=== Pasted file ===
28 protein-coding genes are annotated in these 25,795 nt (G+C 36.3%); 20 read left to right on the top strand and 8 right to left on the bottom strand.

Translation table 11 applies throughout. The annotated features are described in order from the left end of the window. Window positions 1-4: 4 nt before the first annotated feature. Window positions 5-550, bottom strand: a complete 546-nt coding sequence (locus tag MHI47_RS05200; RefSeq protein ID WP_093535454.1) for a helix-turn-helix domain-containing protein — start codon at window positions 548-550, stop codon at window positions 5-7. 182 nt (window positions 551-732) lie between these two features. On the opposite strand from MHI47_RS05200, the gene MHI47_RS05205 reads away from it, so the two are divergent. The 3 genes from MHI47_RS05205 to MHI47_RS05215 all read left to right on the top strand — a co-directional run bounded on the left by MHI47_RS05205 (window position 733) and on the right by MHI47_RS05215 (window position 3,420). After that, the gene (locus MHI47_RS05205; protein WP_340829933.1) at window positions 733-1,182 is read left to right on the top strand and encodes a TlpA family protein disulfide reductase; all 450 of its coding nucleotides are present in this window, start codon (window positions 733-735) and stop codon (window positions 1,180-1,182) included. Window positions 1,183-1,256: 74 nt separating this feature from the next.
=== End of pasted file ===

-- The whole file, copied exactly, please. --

28 protein-coding genes are annotated in these 25,795 nt (G+C 36.3%); 20 read left to right on the top strand and 8 right to left on the bottom strand.

Translation table 11 applies throughout. The annotated features are described in order from the left end of the window. Window positions 1-4: 4 nt before the first annotated feature. Window positions 5-550, bottom strand: a complete 546-nt coding sequence (locus tag MHI47_RS05200; RefSeq protein ID WP_093535454.1) for a helix-turn-helix domain-containing protein — start codon at window positions 548-550, stop codon at window positions 5-7. 182 nt (window positions 551-732) lie between these two features. On the opposite strand from MHI47_RS05200, the gene MHI47_RS05205 reads away from it, so the two are divergent. The 3 genes from MHI47_RS05205 to MHI47_RS05215 all read left to right on the top strand — a co-directional run bounded on the left by MHI47_RS05205 (window position 733) and on the right by MHI47_RS05215 (window position 3,420). After that, the gene (locus MHI47_RS05205; protein WP_340829933.1) at window positions 733-1,182 is read left to right on the top strand and encodes a TlpA family protein disulfide reductase; all 450 of its coding nucleotides are present in this window, start codon (window positions 733-735) and stop codon (window positions 1,180-1,182) included. Window positions 1,183-1,256: 74 nt separating this feature from the next.